I have to tell you guys, everyone on this trip has years of fishing experience. Aside from talking about how great the fishing was they couldn’t stop talking about how awesome the reels preformed. After a day of putting our tackle to the test, as well as our arms and backs, we started south for Mag Bay. Knowing that we would be seeing a great Dorado fishery down in Mag, we were very excited. Along with the Dorado we hoped to catch Wahoo as well and this meant it was time to get out some trolling gear. We paired up two Cavalla 30ll with the new Makaira 50lb. trolling rods and two Titus 30ll with the same and put out the Wahoo lures and some small Pakula Marlin lures. We thought this would be a great combo and it was. As soon as there was enough light we were hooked up. Dorado everywhere, again putting the inshore tackle to the test without failure. Throughout the day we released over fifty Dorado and boated three nice Wahoo. We really loved the action of the Makaira trolling rods they were beefy enough to pull hard, but still had great action to give the angler a thrill. Nice roller guides as well.

Grouper off Mag Bay

This Andros set up is spooled with 60lb. mono to 65lb. braid we went 4 for 10 on the groupers. We never stopped the big ones, even when I put 100lb. on the Cedros lever drag 10."

As we continued to fish Mag Bay each day was great. What a fishery.

There were days that we really put Okuma to the test.

This Andros set up is spooled with 60lb. mono to 65lb. braid we went 4 for 10 on the groupers. We never stopped the big ones, even when I put 100lb. on the Cedros lever drag 10. This was great. We really put the pressure on these fish to keep them out of the structure and again the tackle was bulletproof. At the end of the day it was like we just took the reels out of the box.

With fishing like this for over a week in Mag Bay we headed south to Cabo San Lucas to start pre fishing For the Bisbee Black and Blue Marlin Tournament.

The tuna bite at El Banco was solid, along with the black marlin that would have been nice to have off Cabo instead of PV.

Well guys this is the only sad part of this story. There were really no fish to catch. After 4 days off pre-fishing we couldn’t come up with a good strategy. There was just no fish biting so we just decided to fish lures and cover ground. After the three-day tournament all we had to show for was a sailfish release and an empty wallet. So off to Puerto Vallarta we went, hoping that we would get over the really sore fishing in Cabo. We did, however, get to show off the beautiful Makaira 80-ll. They drew lots of attention and I hope to get a chance soon to put them to the full test that I know they can live up to. As we approached PV, our hopes were high before even checking in to port we fished the first day at what is called El Banco. Thinking that maybe live bait fishing with small skipjack tuna would give us a chance at a large tuna we put out the 30ll Cavalla’s and the 30ll Titus. A 30-ll Makaira would be ideal. Anyway we were right, live bait fishing skipjack worked but it wasn’t a tuna on the line after 2 hours and 45 minutes. We had a 320lb. black marlin to leader. I know that these reels aren’t in the making any more, but they worked great and still work great after that test of strength. I’ll get you picks of that fish I haven’t put them into my computer as of yet. After that we knew we were going to enjoy the next couple of weeks here. The target here was tuna and tuna we found on most days. It was the gyro’s that got us located on tuna either under Dolphin or bird schools. We caught fish every day. With fish being picky some days we had to fish much lighter line than we wanted, so Okuma engineering really got put to the test. Here is one of the amazing fish we caught.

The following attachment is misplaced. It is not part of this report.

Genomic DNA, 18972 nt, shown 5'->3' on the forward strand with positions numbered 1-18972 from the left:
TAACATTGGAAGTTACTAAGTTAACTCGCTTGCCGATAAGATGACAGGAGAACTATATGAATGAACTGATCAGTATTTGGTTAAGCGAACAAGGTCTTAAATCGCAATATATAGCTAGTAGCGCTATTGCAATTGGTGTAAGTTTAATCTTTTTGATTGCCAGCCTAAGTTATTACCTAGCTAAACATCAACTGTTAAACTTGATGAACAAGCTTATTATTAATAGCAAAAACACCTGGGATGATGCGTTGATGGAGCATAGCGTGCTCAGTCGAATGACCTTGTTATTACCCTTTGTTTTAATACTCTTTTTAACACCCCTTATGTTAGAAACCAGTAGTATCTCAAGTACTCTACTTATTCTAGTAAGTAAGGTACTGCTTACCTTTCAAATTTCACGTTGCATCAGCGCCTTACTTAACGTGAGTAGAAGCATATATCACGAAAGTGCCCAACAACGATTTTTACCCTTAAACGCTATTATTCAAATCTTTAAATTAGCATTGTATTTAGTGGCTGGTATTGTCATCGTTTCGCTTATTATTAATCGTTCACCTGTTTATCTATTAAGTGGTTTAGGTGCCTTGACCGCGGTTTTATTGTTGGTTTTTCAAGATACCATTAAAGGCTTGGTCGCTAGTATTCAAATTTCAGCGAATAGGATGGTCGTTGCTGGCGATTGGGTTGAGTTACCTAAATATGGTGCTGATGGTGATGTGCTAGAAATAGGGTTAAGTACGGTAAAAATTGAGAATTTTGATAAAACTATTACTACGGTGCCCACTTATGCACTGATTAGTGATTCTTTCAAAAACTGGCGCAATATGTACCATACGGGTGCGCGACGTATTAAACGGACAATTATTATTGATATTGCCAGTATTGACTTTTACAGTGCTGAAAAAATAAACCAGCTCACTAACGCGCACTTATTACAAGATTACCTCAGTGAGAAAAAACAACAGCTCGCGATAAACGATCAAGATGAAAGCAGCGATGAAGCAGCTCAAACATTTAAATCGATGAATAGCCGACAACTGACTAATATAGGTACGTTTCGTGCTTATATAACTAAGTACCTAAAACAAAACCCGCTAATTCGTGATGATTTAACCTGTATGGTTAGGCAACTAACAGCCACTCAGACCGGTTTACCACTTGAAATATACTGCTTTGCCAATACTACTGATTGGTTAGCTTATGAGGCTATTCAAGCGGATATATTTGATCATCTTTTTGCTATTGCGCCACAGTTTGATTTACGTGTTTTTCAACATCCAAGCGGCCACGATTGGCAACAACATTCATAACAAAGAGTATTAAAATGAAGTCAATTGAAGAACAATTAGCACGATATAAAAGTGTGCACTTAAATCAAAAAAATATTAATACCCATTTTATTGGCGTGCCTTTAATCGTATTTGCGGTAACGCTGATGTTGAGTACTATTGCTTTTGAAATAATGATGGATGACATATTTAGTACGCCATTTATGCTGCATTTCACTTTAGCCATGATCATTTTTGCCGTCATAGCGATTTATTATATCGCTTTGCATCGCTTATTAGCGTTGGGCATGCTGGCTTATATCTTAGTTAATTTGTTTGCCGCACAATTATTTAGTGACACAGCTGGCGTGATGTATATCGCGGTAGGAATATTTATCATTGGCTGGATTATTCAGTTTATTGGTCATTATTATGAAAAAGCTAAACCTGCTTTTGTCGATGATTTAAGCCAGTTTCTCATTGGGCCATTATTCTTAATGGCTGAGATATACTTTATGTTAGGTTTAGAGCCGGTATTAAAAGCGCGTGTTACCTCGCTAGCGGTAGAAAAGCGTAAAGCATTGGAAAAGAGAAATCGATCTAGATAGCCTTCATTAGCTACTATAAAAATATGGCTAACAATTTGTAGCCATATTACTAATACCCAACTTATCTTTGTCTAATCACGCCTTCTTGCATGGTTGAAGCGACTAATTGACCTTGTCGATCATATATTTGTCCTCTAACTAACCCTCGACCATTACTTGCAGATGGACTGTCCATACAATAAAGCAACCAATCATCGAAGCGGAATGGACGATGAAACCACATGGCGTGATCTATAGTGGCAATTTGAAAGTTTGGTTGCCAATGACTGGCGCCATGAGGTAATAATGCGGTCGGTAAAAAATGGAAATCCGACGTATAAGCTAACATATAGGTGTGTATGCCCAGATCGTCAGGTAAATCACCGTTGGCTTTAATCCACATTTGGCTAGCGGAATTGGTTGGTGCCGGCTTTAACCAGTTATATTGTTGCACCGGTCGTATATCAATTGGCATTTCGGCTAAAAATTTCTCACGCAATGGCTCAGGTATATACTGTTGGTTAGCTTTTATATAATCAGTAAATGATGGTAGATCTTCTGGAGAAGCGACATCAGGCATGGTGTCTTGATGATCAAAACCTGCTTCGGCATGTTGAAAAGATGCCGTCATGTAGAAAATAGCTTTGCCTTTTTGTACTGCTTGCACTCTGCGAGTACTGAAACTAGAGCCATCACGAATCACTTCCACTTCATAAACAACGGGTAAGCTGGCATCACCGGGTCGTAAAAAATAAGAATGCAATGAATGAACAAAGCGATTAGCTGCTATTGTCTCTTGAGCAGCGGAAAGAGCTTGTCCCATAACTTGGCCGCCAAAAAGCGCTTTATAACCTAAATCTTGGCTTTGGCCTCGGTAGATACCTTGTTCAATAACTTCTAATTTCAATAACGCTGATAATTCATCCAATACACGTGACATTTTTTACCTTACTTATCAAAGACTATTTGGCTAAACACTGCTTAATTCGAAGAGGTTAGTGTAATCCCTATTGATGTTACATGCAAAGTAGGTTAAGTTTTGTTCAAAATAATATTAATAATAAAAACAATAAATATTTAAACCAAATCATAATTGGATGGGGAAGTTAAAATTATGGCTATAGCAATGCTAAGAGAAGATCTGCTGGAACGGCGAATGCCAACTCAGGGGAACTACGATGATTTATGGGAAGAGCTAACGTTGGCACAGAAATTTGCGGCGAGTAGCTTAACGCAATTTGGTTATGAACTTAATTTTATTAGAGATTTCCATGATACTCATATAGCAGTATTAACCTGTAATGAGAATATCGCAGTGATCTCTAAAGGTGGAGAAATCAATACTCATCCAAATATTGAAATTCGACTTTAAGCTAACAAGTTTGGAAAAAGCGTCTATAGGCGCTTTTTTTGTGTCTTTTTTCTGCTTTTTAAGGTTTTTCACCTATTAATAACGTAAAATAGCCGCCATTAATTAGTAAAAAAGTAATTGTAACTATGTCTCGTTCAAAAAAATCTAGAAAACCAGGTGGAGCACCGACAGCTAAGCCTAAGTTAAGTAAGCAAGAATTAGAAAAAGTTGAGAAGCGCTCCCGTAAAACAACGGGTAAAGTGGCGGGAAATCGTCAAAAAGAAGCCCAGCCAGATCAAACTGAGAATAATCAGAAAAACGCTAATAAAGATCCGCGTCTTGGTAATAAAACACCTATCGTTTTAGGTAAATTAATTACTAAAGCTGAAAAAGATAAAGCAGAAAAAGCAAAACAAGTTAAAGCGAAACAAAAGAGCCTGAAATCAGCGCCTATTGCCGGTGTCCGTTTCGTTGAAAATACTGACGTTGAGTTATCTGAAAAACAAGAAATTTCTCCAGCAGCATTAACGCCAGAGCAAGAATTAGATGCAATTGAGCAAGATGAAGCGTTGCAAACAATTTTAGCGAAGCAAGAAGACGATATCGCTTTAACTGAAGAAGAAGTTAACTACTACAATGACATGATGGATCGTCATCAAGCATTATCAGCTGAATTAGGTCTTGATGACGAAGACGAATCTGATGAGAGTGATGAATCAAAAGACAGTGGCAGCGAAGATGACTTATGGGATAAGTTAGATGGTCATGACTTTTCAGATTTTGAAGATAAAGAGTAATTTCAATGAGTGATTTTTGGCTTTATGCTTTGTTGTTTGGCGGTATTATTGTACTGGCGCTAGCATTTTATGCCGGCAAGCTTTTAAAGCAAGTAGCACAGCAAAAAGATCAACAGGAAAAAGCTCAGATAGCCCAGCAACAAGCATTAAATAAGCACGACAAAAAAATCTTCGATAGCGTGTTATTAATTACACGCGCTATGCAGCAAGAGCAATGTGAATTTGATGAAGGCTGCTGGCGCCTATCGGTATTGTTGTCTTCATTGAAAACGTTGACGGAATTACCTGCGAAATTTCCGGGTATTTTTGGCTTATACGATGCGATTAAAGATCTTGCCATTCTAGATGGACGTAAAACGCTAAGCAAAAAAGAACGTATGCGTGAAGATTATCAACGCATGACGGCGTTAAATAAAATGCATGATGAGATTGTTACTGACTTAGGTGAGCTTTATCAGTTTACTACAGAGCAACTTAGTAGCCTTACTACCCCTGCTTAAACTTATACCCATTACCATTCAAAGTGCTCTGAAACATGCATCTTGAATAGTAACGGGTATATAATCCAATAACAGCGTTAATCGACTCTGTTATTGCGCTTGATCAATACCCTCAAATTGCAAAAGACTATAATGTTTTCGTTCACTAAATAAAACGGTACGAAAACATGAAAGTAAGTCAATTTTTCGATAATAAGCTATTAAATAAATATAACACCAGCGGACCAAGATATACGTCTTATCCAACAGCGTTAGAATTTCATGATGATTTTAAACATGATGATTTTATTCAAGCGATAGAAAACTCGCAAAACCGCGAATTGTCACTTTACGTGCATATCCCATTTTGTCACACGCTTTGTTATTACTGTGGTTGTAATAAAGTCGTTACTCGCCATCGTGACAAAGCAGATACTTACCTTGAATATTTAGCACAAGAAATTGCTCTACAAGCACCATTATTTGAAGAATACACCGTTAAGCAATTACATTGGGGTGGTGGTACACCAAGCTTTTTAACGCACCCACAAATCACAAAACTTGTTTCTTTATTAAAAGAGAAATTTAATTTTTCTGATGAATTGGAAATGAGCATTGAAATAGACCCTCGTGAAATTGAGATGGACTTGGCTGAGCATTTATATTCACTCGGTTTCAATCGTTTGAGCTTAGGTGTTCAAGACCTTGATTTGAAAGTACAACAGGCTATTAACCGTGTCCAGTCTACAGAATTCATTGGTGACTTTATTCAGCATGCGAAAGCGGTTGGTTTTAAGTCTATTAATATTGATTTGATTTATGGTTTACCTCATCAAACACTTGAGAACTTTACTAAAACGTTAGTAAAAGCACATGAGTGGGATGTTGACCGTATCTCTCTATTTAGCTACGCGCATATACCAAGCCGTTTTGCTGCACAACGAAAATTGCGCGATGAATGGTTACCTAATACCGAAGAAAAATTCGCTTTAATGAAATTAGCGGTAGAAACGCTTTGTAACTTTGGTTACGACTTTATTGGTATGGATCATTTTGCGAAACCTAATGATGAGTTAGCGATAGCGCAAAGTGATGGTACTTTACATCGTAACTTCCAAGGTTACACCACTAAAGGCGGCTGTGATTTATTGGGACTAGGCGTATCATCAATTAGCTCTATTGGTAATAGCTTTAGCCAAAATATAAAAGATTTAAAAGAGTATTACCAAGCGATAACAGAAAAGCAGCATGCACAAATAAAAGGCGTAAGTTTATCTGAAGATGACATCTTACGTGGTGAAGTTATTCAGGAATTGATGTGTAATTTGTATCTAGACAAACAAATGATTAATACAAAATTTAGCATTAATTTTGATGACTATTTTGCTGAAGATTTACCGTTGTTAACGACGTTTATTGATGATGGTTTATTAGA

This was caught on a Makaira 10-ll with 100lb Tuf-Line braid to 130lb fluorocarbon leader with a #8 circle hook. There has never been a reel that I have been more proud, to have and to fish, with than the Makaira. WOW! I have made a great career as a fisherman and have fished every type of reel on the market and I will gladly argue anyone that says that Okuma is anything but superior to other reels. You guys have definitely done it right.

My many thanks to all of the Okuma staff!

Captain Todd Mansur

Why We’re So Excited About Citrix

Monday, January 17th, 2011

Citrix is more than a new line of reels and rods. Citrix is a representation of a new direction in fishing tackle: a higher level of performance, brought within reach of more anglers than ever before. From a company 100% driven to create, construct and deliver equipment so good it becomes part of your motivation to go fishing… suffice it to say, we’re just a little bit excited.

Citrix low-profile baitcast reels lead an all-new extended family of baitcasters. The same ergonomic body design is found in the Alumina, Calera and Tormenta low-profiles also. As a group, these reels offer the largest selection of casting reels Okuma has ever offered in both right hand AND left hand retrieve. Citrix and family serve every casting preference, where ultra-premium Serrano and Cayenne bait cast reels are only available in right hand at this time.

Citrix low profile bait cast reel

Featuring a monster drop down gear case and 7.3:1 gear ratio, Citrix leads an all-new family of Okuma low-profile baitcast reels that includes the Alumina, Calera and Tormenta. (click image to enlarge)